We evaluated 45 men, of whom 31 reported a history of AAS use and 14 denied use. However, one man was strikingly muscular, yet denied any history of AAS or other performance- or image-enhancing drug use. Both the interviewer and the cognitive testers independently suspected that this man had actually used AAS, but had not disclosed this information. We therefore excluded his data, leaving 13 nonusers for analysis. The 31 AAS users reported a lifetime duration of AAS use ranging from 8-640 weeks. Twenty-two of these men met our definition of “long-term AAS users,” in that they reported at least two years of lifetime use. AAS users and nonusers were similar in mean age and years of lifting weights, but nonusers reported substantially more years of education ().
Demographic Features of AAS Users and Nonusers
Comparing long-term users with nonusers on the test results (), we found no significant differences between groups on Choice Reaction Time and Rapid Visual Information Processing, suggesting that motor speed, alertness, and ability to maintain attention were not associated with AAS exposure. Verbal Recognition Memory also revealed no significant differences between groups on number of words generated on immediate free recall, errors on immediate recognition, and errors on delayed recognition of the 18 words. However, on immediate Pattern Recognition Memory, long-term users committed significantly more errors than nonusers when attempting to recognize patterns that they had previously seen. In the delayed presentation of this test, long-term users also committed somewhat more errors than nonusers, but this difference did not reach significance. On Paired Associates Learning, a test also tapping visuospatial memory, long-term users again performed significantly more poorly than nonusers, both in adjusted total errors on the full test up through the stage presenting eight patterns, and in adjusted total errors only up through the stage of six patterns. Finally, examining the two measures for which we possessed z-scores, the user and nonuser groups showed no clinically significant difference in sensitivity to the target on Rapid Visual Information Processing (estimated mean difference in z-scores [95% confidence interval]: 0.18 [-0.77, 1.12]), but a marked difference in errors on immediate Pattern Recognition Memory (estimated mean difference: 0.89 [0.06, 1.71]). To appreciate the magnitude of this latter effect, one could standardize this result to a mean of 100 and standard deviation of 15, in the manner of the Wechsler Adult Intelligence Scale (Wechsler, 1939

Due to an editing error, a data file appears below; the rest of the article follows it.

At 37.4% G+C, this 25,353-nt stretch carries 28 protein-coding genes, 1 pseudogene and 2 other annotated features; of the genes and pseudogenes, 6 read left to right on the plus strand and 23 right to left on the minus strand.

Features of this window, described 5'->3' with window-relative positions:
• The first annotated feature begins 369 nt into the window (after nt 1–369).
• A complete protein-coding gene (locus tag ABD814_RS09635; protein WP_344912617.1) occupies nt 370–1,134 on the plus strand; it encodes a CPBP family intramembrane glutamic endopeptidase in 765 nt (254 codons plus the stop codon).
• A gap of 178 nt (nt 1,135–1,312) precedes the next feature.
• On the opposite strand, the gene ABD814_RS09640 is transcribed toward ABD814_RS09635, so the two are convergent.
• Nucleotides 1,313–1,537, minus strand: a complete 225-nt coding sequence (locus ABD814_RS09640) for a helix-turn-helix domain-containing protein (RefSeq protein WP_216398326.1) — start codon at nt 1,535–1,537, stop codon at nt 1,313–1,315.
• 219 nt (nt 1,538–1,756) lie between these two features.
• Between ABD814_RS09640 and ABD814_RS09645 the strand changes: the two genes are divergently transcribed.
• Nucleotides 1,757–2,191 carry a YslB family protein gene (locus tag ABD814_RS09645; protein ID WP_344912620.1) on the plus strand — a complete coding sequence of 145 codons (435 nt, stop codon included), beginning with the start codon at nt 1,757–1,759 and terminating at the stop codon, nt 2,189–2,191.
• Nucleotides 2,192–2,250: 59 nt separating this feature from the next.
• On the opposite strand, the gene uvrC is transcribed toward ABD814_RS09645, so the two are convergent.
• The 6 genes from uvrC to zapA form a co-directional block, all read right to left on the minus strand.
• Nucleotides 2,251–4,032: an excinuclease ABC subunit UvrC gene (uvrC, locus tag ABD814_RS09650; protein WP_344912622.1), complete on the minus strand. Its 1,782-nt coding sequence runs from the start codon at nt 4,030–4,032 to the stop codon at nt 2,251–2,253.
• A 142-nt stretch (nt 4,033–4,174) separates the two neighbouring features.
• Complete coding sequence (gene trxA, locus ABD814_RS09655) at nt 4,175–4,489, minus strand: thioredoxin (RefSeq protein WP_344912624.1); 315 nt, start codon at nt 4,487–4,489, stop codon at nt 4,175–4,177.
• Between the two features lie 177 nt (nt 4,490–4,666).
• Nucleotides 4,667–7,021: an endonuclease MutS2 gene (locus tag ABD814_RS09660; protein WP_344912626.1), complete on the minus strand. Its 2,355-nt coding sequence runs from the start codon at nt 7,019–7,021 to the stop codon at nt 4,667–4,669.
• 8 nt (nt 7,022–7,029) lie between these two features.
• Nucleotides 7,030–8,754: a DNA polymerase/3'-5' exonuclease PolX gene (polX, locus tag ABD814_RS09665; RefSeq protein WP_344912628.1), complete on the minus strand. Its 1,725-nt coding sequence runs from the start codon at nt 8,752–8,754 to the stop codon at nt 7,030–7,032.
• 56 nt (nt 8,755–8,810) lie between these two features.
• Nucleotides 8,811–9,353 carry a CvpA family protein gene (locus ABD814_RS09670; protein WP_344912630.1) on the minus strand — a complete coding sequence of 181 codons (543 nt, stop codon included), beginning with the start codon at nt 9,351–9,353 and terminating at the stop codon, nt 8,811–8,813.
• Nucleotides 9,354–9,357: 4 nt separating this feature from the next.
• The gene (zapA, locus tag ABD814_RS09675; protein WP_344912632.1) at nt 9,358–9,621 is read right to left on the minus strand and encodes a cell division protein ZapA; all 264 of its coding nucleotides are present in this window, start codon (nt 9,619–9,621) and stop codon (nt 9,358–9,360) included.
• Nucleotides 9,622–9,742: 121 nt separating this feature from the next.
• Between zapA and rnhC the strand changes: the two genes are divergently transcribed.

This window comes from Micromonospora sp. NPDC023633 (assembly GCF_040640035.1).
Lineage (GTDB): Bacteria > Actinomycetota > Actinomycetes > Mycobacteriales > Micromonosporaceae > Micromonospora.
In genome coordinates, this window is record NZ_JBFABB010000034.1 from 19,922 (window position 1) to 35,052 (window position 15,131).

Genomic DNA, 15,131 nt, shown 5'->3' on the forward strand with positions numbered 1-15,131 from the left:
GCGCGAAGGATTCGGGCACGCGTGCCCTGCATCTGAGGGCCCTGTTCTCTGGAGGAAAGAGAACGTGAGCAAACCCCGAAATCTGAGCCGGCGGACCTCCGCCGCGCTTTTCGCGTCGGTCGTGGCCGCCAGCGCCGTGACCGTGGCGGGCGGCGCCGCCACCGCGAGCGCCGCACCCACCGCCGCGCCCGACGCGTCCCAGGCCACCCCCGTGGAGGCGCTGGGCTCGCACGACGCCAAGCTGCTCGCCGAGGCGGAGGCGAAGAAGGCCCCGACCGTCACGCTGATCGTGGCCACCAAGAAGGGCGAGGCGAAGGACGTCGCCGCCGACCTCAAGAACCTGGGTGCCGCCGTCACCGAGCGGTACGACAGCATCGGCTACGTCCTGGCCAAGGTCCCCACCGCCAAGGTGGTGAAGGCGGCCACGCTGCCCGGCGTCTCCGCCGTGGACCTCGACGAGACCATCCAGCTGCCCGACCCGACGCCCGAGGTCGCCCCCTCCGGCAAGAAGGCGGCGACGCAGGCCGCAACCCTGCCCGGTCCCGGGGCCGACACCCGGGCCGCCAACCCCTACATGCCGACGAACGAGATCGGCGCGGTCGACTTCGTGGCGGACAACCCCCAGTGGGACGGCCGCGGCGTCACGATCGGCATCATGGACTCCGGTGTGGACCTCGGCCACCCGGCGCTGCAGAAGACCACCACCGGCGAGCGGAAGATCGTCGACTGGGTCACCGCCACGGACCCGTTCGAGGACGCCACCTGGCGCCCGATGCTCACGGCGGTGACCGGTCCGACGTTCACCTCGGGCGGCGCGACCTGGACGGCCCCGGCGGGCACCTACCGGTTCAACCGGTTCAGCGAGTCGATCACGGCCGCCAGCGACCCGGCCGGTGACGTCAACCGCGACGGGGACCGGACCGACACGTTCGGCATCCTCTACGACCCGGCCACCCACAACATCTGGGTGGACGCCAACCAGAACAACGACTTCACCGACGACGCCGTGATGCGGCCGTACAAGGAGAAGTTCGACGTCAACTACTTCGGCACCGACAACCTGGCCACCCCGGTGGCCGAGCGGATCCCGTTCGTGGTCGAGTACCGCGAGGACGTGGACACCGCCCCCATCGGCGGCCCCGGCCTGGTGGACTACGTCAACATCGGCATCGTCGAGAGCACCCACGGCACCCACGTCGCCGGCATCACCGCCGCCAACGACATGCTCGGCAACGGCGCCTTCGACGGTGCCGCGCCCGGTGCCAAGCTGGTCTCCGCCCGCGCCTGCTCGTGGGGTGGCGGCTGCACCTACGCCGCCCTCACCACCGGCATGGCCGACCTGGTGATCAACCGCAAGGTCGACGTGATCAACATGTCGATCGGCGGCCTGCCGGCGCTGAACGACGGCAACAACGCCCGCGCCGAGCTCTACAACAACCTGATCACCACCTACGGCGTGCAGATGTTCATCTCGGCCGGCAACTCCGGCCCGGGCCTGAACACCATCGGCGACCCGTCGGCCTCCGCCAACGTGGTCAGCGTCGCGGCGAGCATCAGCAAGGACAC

). On this hypothetical “visuospatial IQ” scale, long-term AAS users scored an average of 13.4 points below nonusers.
Cognitive Test Performance in Long-Term AAS users vs. Non-users